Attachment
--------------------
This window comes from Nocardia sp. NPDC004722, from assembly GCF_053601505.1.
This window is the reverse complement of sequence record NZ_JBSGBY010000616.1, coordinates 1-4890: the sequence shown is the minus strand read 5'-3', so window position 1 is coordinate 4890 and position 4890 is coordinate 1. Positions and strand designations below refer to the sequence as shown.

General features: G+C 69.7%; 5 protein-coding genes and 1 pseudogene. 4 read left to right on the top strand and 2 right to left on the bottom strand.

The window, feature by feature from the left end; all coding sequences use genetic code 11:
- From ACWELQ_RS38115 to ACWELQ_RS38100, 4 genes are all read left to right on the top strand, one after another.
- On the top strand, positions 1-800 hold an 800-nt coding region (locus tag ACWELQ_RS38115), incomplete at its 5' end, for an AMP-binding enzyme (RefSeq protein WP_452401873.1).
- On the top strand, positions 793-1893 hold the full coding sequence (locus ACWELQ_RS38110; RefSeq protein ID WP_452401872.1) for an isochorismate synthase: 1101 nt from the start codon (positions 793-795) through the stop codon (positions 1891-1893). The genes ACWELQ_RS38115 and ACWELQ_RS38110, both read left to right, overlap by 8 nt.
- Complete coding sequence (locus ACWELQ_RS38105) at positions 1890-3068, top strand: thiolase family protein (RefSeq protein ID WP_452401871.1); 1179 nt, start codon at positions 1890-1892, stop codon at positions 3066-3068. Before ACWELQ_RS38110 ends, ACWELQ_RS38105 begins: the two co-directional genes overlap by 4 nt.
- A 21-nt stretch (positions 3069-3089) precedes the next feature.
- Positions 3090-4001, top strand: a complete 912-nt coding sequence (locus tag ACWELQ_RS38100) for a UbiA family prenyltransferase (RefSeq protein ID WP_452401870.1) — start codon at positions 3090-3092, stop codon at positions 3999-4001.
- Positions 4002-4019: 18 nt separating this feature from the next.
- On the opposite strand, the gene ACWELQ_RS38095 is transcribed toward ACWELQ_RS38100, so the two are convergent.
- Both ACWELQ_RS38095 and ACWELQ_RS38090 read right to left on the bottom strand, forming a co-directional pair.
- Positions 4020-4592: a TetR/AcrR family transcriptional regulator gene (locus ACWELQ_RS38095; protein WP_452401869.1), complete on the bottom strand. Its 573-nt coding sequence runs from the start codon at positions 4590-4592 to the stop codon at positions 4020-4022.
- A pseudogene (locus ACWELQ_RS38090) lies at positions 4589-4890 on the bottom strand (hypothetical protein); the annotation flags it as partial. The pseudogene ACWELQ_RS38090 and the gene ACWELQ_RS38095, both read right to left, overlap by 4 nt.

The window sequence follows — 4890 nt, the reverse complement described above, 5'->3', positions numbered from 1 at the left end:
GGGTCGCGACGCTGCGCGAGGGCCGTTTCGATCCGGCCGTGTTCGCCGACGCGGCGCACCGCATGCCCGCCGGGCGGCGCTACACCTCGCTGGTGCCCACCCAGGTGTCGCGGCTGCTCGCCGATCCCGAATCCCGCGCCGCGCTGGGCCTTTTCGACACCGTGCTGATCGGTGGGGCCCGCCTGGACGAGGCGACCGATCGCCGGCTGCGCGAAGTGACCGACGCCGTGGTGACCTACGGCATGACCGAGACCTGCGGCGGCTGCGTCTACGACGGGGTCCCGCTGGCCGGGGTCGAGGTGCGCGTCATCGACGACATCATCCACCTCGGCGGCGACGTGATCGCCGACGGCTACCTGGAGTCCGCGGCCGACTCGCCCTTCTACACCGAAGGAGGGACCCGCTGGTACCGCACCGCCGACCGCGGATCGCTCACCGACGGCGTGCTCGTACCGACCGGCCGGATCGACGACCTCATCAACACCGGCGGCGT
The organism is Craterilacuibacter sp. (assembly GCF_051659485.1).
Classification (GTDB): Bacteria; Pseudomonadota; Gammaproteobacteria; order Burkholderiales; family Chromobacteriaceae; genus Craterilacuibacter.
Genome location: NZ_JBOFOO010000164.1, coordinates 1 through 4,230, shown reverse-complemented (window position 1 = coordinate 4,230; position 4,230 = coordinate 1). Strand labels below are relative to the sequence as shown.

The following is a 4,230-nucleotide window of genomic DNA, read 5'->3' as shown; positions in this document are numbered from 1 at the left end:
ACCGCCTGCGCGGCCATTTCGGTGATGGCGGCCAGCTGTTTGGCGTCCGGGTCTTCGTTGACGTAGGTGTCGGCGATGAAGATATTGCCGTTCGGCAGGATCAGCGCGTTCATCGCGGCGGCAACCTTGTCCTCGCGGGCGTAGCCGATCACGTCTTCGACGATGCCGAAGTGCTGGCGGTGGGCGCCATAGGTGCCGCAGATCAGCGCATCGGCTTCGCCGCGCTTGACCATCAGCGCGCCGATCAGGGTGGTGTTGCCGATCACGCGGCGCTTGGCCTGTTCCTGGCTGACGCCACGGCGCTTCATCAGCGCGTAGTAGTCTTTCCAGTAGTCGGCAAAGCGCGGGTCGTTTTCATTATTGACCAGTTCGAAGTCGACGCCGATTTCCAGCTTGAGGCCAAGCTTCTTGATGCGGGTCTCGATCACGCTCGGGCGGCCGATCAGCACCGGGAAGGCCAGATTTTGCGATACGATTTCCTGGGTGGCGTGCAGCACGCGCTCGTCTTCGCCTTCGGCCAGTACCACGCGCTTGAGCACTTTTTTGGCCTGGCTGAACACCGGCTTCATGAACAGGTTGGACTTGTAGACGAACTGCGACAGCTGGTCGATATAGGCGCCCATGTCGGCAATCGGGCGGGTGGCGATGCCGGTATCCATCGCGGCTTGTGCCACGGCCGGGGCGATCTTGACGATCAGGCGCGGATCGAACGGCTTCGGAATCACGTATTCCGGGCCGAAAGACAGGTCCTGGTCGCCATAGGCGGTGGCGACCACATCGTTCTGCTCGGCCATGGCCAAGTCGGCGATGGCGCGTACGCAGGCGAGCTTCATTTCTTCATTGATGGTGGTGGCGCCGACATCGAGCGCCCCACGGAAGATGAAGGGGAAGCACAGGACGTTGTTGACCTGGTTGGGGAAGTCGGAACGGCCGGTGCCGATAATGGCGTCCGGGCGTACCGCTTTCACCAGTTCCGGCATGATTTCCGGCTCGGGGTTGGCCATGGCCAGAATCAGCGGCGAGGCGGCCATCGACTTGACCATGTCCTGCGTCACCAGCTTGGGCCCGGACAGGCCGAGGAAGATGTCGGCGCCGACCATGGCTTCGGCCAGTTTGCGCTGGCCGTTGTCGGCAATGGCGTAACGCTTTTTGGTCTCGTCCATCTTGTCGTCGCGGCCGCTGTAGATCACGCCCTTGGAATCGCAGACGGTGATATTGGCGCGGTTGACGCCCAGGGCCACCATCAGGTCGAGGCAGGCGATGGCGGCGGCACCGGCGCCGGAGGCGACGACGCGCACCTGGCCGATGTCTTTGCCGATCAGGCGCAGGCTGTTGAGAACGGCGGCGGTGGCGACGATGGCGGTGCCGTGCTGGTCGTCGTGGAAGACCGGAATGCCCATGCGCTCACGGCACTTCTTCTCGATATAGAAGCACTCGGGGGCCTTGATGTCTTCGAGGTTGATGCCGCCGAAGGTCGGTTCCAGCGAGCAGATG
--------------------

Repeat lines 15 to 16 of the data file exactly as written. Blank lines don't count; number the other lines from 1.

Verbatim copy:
- A pseudogene (locus ACWELQ_RS38090) lies at positions 4589-4890 on the bottom strand (hypothetical protein); the annotation flags it as partial. The pseudogene ACWELQ_RS38090 and the gene ACWELQ_RS38095, both read right to left, overlap by 4 nt.

The window sequence follows — 4890 nt, the reverse complement described above, 5'->3', positions numbered from 1 at the left end: